Long Distance Hikes that can be walked in a week or less

You have a week of leave you forgot to take, you know you want to spend it walking, but where do you go?

This is what a member of our community recently asked, and as usual, the answers from our community members came out on top, with 28 excellent suggestions.

Here are the top picks:

Cleveland Way

The Cleveland Way, is a 110 mile National Trail that crosses remote upland moors, and coastal walking from Helmsley to Files in North Yorkshire.

The Trail is really well waymarked, and also well served by a good choice of campsites, suitable wild camping spots, and accommodation.

For food and drink lovers, the Cleveland way starts near the Helmsley Brewery, with handcrafted beer.

You will also pass Rievaulx Abbey, which was one of England’s most prominent Abbeys, complete with a museum. Of course, there Is the opportunity to walk up Roseberry topping, which rewards with stunning views of the landscape.

And if that’s not enough, the pretty coastal villages of Staithes, Runswick Bay, Whitby and Robin Hoods bay should make the trail particularly appealing. 

Yorkshire Wolds Way

If you like quieter walks, with a focus on peaceful walking, away from other walkers then the Yorkshire Wold’s Way may be an excellent choice.

Often overlooked by walkers due to its neighbouring trail the Cleveland Way. The Yorkshire Wolds Way has rolling countryside, and excellent views, with good tracks and waymarks throughout.

The route starts at Humber with impressive views of the River, and stretches over 87 miles, across the Yorkshire Wolds to Files.

Expect patchwork fields, an abundance of wildflowers, butterflies and birdlife.

Overall, the Yorkshire Wolds Way is a peaceful route, with little in the way of big climbs, and can be walked year round due to the trails condition.

Snowdonia Slate trail

The Snowdonia Slate Trail is an almost circular 83 mile route, starting in Bangor, and finishing in Bethesda.

The route covers 83 miles of countyside, in the unique slate landscape – which is North Wales latest World Heritage Site, in the Snowdonia National Park.

Experience the unique slate landscape of North Wales` latest World Heritage Site and enjoy the wonders of the Snowdonia National Park.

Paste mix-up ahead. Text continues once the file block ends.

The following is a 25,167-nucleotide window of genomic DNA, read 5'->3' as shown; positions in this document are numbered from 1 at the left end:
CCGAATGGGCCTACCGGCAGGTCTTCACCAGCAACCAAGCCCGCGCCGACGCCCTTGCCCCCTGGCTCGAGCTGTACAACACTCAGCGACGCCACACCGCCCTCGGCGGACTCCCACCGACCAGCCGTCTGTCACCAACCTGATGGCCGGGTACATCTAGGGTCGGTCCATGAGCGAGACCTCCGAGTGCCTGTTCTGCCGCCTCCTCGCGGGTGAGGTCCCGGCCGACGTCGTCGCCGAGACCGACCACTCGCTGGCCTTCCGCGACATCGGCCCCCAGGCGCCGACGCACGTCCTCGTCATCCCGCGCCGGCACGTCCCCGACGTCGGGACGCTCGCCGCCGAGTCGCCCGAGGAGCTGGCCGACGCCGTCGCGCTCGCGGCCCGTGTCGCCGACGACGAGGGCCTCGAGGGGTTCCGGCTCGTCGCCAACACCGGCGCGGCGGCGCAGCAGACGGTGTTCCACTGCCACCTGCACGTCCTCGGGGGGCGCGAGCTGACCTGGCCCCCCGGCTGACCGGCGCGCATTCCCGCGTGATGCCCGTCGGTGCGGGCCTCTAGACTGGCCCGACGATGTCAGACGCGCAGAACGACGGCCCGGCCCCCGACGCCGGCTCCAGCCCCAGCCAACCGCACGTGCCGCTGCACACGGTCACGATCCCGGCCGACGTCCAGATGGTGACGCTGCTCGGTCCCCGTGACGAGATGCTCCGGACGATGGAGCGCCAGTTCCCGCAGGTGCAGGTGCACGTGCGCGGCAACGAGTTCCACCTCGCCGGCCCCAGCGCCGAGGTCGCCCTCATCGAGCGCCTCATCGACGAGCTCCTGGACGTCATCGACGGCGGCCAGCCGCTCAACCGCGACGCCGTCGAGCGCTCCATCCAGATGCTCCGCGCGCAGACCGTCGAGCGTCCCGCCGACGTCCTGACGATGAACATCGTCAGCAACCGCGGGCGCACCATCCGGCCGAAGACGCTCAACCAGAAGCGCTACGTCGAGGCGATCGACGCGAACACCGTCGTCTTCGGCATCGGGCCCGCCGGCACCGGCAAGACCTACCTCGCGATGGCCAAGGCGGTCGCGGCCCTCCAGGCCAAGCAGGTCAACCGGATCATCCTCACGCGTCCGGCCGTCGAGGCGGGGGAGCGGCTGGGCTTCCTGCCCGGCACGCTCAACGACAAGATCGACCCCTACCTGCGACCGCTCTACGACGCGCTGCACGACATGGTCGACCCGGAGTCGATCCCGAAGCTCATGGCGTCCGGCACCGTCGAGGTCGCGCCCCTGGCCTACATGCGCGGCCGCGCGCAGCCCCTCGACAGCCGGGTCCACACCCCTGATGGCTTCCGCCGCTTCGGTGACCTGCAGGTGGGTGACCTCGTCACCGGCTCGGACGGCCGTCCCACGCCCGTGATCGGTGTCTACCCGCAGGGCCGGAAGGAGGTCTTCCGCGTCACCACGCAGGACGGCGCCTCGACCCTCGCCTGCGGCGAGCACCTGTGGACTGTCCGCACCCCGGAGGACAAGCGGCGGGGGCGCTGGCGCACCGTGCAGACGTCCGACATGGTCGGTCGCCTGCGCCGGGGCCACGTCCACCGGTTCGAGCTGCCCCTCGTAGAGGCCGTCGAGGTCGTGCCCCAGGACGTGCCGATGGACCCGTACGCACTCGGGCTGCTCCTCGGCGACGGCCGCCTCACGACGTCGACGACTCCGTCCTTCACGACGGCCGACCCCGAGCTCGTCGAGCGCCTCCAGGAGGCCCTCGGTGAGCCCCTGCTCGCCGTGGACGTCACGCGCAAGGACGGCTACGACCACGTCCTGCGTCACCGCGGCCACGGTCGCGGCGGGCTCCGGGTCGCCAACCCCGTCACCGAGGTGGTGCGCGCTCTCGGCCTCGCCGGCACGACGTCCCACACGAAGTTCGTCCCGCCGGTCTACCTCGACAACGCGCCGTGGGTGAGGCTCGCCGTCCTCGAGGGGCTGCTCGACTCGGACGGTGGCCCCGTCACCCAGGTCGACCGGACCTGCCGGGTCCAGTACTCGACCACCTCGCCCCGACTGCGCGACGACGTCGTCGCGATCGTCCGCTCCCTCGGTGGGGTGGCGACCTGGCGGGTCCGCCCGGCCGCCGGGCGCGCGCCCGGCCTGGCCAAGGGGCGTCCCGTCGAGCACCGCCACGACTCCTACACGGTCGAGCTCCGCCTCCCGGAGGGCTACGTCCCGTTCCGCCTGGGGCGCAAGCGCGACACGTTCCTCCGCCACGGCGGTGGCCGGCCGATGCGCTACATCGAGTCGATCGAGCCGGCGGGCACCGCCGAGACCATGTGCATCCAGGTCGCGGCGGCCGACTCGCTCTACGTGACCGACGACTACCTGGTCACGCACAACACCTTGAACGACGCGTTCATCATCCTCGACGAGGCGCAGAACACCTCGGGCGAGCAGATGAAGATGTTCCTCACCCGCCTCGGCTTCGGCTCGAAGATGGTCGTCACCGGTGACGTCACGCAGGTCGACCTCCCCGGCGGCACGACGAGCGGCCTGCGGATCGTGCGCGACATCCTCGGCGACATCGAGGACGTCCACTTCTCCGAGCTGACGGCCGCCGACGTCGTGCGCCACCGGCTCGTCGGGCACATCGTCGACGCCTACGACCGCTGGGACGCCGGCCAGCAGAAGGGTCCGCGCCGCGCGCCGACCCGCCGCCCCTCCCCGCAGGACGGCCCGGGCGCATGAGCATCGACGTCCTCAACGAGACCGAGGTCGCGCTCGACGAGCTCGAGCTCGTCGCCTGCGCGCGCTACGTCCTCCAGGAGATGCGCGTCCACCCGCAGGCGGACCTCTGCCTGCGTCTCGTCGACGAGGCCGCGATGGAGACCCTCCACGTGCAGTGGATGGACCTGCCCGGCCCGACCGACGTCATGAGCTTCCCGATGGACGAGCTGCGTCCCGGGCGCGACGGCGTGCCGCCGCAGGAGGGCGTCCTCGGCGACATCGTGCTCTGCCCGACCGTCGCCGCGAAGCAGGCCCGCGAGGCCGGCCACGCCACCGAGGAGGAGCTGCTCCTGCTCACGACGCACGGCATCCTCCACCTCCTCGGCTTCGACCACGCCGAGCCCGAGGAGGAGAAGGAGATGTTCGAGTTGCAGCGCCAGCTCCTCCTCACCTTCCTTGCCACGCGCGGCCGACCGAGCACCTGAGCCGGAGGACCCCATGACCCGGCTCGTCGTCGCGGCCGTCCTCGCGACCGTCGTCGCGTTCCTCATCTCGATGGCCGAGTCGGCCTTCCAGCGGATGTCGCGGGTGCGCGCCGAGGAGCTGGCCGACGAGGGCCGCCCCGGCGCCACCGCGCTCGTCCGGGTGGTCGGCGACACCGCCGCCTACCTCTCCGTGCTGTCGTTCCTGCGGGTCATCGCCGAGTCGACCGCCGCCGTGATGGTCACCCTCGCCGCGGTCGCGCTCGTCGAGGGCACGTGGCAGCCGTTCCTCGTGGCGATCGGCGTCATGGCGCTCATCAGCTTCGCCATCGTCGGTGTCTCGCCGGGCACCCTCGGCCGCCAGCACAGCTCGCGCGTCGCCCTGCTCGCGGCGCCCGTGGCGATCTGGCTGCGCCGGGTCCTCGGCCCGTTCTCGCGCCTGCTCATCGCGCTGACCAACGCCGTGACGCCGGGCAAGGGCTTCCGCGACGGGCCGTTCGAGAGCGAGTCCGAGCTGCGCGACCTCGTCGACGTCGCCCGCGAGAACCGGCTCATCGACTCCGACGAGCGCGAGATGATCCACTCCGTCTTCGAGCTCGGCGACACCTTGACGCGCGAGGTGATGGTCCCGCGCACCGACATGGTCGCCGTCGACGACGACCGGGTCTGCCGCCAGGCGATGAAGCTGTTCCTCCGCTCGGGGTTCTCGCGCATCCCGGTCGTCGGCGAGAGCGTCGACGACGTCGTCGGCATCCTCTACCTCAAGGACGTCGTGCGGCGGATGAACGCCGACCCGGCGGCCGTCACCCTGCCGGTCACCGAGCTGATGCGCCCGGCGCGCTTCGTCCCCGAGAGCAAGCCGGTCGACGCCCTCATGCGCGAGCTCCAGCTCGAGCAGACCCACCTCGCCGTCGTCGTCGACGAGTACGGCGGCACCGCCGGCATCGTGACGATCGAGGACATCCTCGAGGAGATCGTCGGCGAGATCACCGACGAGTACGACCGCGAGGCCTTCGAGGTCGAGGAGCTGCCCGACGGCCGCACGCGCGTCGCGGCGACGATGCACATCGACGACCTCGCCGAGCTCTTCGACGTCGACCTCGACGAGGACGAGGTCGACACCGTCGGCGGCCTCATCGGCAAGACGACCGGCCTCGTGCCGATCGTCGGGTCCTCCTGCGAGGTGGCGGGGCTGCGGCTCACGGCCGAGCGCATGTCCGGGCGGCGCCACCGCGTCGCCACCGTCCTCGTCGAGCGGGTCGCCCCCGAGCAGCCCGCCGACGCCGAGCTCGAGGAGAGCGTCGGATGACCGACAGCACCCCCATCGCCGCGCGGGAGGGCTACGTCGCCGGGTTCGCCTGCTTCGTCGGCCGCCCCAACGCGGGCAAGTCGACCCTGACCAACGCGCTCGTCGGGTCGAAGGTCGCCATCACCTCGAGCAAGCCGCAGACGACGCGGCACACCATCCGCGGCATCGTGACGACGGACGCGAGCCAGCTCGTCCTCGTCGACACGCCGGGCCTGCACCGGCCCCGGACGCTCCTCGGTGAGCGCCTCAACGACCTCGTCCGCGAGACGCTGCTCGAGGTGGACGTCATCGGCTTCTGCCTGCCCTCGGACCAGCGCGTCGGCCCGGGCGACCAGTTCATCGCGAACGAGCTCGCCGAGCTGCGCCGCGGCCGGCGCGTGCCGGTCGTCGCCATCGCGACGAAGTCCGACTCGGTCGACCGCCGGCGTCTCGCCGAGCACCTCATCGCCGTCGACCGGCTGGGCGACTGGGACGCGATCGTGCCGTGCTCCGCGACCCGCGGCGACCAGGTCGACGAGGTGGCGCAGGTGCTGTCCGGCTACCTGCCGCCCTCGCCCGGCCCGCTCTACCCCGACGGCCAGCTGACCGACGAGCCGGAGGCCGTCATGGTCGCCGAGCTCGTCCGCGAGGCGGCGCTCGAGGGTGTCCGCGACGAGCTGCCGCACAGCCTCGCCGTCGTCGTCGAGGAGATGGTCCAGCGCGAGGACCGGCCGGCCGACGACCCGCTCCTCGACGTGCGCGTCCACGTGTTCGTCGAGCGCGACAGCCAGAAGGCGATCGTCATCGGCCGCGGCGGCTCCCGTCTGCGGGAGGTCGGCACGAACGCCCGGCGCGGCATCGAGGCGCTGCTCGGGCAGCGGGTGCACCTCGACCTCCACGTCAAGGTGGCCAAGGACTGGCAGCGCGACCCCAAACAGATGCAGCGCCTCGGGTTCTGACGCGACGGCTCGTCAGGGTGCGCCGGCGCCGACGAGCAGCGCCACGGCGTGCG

The trail takes you through some of the less visited parts of the National Park, while also allowing you to experience the popular villages of llanberis and Betws y Coed.

The Ridgeway

Starting in Avebury, the ridgeway takes walkers 87 miles through a remote part of central England to Ivinghoe Beacon, northwest of London.

The route itself is a historic Roman road, and thus known as ‘Britain’s oldest road’ and still follows the same route, used through the centuries.

Today is makes an excellent waymarked long distance walk, and offers excellent views across rolling chalkland, and pleanty of history, such as Iron Age forts.

The Ridgeway is an accessible walk from most capitals, and particularly beautiful in the spring when the bluebells are in bloom, and the ground better underfoot.

Northumberland Coast Path

The Northumberland coast Path is a fantastic walk for a week of relaxing seaside long distance walking. The long windswept beaches of Northumberland make for a striking landscape, which is graced with history, and over 7000 years of human activity, including a good number of Castles!

The route is 62 miles in length, so one of the shorter routes here, and takes walkers from Cresswell in the South to Berwick-upon-Tweed in the North.

The path offers walkers a remarkable walking experience.

Anglesey Coast Path

Anglesey, an island just off the North of Wales has a fantastic long distance route, at 130 miles in length around its circumference. The island falls within a designated Area of Outstanding Natural beauty, which accounts for around 95% of the coastline.

The landscape is diverse, from long stretches of open beach, forest, steep cliffs and farmland.

Highlights include the impressive South Stack lighthouse, Bwa Gwyn sea arches, the Menai Suspension Bridge, and the birdlife, flora, and fauna whom inhabit the island.

(Book Extract) Adventure Dayze

The extract below is from author Wayne Mullane, who write Adventure Dayze which recalls his experience as a non-hiker to walking up Britains highest mountain – Ben Nevis.
Yet the catch is that Wayne suffers from an acute fear of heights.

The chapter below, is titled Fitness.


Before I took up hiking as a hobby, most evenings saw me pitched up in front of the TV, stuffing my face with snacks. Consequently, over the period of a few years, my belly had felt like a slowly inflating rubber ring. I knew I needed to shed a few pounds and stop myself from becoming near comatose after work every day, but dieting has always felt far too regimented to me – and, besides, I like the idea of being free to eat a pie if I want to. That left exercise as my only option.

Going out for a run or to the gym didn’t appeal as – like I’ve said – I’d become too self-conscious of exercising in front of other people. Walking, however, gave me the impetus to exercise at my own pace and in my own way; it could be done fast or slow, and over any distance I wanted. Plus, it allowed me to be out and about, exercising in the fresh air while not having to experience the pressures of looking like a flapping fish being
reeled in by an angler – which is exactly what my running style looks like.

Yes, walking suited me down to the ground. A tight exercise regime or healthy lifestyle may be necessary for some, but personally, I needed to switch off once in a while, and – more importantly – eat cake guilt-free.

During 2016 and 2017, all I did was walk (with the addition of the occasional workout for Snowdon); short distances of a few miles once or twice a week were followed by six to 10